Recker's improvement shows in Mets' record

Recker's improvement shows in Mets' record

NEW YORK -- Six times Anthony Recker has started at catcher this season. All six times the Mets have won.

That could be either a lucky coincidence or a testament to Recker's growing prowess behind the plate. Most likely it's a combination of the two considering Recker's improvements in just about every aspect of his game.

Offensively, he already has two home runs (both in games he started). Compare that with last season, when he didn't hit his second homer until June 18, largely because he started only eight times over the first two months.

Defensively, he spent significant time this spring working on his throwing mechanics and footwork. At least partially as a result of that, he has thrown out both runners who have attempted to steal on him this season.

What he takes the most pride in, however, is his work with the pitching staff. Crouching behind the plate for the entirety of Sunday's 4-0 shutout win over the Marlins, Recker lowered his catcher's ERA to 2.54, the eighth-best mark in baseball. That is nearly two runs better than starting backstop Travis d'Arnaud, who sports a 4.34 catcher's ERA.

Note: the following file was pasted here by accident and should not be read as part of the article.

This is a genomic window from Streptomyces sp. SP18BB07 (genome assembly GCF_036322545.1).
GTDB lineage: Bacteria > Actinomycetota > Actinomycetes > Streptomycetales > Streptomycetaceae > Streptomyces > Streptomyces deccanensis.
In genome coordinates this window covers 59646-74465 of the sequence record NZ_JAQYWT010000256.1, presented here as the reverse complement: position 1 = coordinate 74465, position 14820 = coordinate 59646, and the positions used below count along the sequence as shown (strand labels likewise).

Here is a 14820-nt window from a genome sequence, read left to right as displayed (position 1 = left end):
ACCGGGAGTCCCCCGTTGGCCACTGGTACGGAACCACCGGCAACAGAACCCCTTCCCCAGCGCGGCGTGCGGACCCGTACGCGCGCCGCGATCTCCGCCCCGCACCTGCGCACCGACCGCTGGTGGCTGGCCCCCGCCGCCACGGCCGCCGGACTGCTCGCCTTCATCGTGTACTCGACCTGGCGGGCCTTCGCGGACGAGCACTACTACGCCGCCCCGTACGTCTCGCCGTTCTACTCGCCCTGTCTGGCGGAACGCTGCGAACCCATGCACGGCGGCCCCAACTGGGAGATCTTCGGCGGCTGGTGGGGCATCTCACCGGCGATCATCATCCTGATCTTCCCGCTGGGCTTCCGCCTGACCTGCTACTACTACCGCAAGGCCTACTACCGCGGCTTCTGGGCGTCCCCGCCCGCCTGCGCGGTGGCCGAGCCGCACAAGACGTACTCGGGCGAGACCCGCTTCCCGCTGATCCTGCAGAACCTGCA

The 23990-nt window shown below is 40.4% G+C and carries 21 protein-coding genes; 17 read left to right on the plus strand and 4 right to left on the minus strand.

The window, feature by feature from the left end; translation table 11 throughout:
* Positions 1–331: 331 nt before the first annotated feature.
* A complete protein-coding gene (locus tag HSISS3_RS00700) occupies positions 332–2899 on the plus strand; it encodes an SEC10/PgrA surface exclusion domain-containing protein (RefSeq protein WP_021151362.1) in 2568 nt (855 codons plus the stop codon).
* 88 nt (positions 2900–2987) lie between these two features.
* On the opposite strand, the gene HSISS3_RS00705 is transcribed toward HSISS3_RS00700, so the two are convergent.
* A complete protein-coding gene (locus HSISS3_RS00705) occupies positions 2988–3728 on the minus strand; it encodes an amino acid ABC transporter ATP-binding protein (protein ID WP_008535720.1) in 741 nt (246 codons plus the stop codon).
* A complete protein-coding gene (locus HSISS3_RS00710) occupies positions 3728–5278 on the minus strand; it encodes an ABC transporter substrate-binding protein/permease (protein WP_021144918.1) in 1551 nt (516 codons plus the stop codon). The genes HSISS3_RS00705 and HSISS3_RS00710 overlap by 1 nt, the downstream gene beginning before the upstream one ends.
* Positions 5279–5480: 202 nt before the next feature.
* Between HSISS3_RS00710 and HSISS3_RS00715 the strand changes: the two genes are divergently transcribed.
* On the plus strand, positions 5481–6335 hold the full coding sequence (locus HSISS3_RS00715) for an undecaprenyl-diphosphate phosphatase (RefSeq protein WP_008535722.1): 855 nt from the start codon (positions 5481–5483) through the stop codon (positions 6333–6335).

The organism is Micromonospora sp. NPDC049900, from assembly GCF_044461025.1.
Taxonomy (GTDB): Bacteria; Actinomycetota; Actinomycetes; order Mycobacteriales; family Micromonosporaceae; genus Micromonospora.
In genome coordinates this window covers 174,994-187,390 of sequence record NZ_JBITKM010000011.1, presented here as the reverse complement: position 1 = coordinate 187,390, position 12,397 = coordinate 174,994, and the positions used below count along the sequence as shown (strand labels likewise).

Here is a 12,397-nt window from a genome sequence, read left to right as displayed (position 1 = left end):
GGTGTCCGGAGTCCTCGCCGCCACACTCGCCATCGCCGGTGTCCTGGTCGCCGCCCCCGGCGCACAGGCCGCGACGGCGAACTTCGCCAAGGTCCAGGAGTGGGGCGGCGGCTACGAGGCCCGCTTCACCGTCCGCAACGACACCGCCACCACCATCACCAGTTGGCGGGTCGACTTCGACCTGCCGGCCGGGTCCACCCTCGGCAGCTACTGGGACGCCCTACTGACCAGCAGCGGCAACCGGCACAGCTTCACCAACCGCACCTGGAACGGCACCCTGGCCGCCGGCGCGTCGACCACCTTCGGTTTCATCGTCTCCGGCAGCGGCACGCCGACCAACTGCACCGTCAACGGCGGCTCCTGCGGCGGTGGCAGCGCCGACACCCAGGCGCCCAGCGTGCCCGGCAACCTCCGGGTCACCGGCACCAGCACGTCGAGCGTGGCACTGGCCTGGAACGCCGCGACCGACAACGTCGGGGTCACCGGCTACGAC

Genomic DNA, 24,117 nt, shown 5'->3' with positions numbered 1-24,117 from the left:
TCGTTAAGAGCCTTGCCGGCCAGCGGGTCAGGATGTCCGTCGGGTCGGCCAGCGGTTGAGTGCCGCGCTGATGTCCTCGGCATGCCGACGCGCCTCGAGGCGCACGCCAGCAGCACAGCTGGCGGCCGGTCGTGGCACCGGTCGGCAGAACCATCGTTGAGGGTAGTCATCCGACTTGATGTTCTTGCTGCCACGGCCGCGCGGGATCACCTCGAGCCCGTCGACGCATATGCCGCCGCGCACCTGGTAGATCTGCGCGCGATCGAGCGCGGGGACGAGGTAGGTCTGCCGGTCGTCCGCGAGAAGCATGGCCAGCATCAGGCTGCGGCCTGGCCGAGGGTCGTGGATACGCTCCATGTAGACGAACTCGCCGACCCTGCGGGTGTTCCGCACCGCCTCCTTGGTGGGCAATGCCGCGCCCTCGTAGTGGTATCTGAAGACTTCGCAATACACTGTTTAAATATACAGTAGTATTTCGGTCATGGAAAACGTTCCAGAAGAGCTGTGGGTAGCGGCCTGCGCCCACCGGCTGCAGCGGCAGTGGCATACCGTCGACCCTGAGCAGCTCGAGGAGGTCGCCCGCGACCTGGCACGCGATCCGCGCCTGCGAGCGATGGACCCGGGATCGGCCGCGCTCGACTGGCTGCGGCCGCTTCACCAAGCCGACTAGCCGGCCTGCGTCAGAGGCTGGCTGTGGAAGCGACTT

"I think I did a pretty good job last year, and I've tried to carry it over into this year," Recker said. "Just knowing the hitters that are coming up, and especially knowing my staff, knowing what their strengths and weaknesses are -- this being my second year, I obviously have a much better idea of what their strengths and weaknesses are, and I'm able to use that to the best of my ability."

Recker's hot start has prompted manager Terry Collins to play him far more often than a year ago, when John Buck received the overwhelming majority of innings behind the plate. As long as d'Arnaud continues to struggle offensively -- and as long as the Mets remain perfect in Recker's starts -- that should continue in 2014.

"Any time you go out there, you want to win," Recker said. "Knowing that we've had success, it's not all because of me, obviously, but I'd like to think I can contribute. That's all I ever want to do as a backup catcher is contribute to wins."

Anthony DiComo is a reporter for Follow him on Twitter @AnthonyDicomo. This story was not subject to the approval of Major League Baseball or its clubs.